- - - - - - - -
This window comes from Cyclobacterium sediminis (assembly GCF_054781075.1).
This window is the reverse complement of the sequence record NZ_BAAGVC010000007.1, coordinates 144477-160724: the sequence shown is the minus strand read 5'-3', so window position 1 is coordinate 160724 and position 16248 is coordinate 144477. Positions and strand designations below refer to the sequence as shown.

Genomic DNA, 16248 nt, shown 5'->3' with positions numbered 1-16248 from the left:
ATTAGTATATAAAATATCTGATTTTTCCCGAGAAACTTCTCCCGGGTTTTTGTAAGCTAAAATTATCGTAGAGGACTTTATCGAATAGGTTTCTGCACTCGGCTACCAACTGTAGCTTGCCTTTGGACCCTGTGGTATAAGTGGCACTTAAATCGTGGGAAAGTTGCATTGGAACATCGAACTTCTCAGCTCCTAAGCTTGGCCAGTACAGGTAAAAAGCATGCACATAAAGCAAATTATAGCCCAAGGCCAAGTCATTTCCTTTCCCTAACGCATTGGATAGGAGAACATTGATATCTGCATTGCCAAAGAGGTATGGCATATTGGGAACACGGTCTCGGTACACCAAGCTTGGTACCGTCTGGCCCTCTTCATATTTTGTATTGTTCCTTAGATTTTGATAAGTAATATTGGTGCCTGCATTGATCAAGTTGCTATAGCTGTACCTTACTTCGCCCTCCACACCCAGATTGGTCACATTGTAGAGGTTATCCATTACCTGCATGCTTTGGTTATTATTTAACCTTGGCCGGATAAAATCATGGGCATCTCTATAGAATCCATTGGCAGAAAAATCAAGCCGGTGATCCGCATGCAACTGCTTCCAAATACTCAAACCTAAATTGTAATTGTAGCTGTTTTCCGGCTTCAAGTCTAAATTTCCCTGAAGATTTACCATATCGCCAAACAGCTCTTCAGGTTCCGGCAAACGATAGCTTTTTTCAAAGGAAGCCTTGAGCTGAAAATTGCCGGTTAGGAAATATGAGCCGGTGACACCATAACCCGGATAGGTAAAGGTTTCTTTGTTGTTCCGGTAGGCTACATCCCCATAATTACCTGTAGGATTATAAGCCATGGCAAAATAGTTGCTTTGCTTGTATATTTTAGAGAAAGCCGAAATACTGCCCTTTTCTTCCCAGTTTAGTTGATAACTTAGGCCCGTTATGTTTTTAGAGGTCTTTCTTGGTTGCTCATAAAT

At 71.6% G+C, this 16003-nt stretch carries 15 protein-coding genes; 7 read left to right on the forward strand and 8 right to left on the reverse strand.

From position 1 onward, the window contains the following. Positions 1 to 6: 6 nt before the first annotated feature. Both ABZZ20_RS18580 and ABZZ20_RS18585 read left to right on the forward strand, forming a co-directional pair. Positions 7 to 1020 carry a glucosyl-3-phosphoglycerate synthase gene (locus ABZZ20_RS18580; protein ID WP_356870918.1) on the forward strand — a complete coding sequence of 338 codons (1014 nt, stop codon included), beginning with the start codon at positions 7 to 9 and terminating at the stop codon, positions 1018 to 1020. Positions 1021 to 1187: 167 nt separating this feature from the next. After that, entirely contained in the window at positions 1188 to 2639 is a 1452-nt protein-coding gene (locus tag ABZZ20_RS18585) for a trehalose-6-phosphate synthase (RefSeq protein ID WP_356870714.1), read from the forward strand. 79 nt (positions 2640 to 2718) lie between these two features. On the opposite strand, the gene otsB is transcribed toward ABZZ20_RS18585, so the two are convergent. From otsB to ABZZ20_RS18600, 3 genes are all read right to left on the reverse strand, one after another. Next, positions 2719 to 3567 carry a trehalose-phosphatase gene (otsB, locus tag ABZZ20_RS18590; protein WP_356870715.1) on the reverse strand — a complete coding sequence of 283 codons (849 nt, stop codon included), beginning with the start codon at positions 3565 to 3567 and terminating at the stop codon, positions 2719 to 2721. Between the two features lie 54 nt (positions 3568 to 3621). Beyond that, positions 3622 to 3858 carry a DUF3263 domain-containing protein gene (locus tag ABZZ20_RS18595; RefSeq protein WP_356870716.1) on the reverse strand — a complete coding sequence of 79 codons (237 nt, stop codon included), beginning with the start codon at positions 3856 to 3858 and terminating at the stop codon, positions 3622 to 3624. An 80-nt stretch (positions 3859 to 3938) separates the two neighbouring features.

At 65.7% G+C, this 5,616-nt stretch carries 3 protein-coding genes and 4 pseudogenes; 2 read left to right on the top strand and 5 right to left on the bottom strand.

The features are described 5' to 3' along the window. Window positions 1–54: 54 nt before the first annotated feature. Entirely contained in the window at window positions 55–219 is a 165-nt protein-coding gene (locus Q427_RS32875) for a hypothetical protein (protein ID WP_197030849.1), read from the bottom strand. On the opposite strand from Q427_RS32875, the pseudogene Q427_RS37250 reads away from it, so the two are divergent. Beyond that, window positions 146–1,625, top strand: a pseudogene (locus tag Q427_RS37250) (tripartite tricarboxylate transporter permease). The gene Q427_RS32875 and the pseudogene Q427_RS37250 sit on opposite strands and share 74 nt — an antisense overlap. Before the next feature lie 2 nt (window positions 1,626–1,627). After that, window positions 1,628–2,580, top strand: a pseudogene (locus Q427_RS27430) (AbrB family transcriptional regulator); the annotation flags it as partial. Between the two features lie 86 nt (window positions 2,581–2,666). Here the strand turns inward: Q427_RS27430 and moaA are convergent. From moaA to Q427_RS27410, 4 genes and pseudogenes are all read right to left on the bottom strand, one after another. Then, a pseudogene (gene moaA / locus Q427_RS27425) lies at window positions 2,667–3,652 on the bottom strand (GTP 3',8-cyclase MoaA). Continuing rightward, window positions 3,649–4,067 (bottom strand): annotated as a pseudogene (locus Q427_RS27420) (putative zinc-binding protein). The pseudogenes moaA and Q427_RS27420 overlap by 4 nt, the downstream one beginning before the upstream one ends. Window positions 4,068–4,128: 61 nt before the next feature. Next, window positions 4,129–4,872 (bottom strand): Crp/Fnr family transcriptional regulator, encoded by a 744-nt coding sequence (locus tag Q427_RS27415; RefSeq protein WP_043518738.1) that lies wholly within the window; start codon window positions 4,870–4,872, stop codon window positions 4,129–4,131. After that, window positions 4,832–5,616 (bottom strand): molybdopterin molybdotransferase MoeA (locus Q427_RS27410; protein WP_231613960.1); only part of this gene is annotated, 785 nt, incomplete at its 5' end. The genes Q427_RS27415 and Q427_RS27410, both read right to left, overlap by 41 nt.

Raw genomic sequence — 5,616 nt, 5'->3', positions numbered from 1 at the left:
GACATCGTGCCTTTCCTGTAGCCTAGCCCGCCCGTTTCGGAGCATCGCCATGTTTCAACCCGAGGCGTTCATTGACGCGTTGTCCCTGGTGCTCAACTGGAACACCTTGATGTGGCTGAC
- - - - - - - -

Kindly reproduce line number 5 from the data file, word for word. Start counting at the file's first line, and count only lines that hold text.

At 71.6% G+C, this 16003-nt stretch carries 15 protein-coding genes; 7 read left to right on the forward strand and 8 right to left on the reverse strand.